Because there is plenty of ground for the two parties to work together. Take, for example, the issue of a monthly child allowance, which was one of the DPJ’s campaign promises in July. The DPJ has finalized its proposal, calling for a monthly child allowance of 26,000 yen until the child completes junior high school, without means testing for parents’ income. Mr. Fukuda, based on his maiden speech in the Diet, surely wouldn’t disagree with a some kind of proposal like this. What would stop the LDP and the DPJ from cooperating on this issue, given that they agree on the principle? They might quibble over money and conditions, but that’s politics.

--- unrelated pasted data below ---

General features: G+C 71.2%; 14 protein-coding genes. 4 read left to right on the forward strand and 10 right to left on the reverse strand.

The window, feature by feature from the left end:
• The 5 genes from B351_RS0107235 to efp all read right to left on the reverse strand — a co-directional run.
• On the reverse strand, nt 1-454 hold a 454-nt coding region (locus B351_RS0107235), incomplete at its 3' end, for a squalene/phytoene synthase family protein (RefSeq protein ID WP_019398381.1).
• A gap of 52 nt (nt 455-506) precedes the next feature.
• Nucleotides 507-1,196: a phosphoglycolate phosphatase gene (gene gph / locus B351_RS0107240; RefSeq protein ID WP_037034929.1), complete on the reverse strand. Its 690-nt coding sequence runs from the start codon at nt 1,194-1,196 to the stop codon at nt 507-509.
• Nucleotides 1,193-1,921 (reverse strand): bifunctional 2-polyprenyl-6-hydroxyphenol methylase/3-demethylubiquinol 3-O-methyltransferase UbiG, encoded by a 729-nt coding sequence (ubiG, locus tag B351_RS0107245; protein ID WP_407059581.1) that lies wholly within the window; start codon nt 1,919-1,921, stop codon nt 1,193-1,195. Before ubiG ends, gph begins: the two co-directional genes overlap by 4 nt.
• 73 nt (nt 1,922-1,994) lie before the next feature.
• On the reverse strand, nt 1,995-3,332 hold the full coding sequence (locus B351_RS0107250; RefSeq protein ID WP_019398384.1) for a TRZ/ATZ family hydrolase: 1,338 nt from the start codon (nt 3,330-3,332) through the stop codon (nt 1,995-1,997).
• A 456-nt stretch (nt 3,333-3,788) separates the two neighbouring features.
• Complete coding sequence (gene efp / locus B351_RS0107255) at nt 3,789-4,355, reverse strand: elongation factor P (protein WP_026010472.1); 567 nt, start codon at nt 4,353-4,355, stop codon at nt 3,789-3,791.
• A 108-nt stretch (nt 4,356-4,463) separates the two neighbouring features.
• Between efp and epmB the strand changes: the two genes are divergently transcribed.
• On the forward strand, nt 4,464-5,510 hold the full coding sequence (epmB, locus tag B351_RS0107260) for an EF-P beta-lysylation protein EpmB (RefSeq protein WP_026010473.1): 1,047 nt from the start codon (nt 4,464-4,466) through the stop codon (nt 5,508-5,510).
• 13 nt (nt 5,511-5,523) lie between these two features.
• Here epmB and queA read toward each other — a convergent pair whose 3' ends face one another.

And so I find remarks from Mr. Kitagawa, Komeito secretary-general, of interest. Mr. Kitagawa suggested that if DPJ legislation is good, “We think it will be good to appeal to the LDP. We want to strive for a flexible stance.” Komeito could be a useful actor, prevailing on both the DPJ and the LDP to come to terms on behalf of good policy. Indeed, after a miserable performance in July’s election, Komeito is suddenly in a good position. After being battered under Mr. Abe, in Mr. Fukuda they have a prime minister who appreciates them and in a tense political environment they may have an important role to play in forging compromises on policy.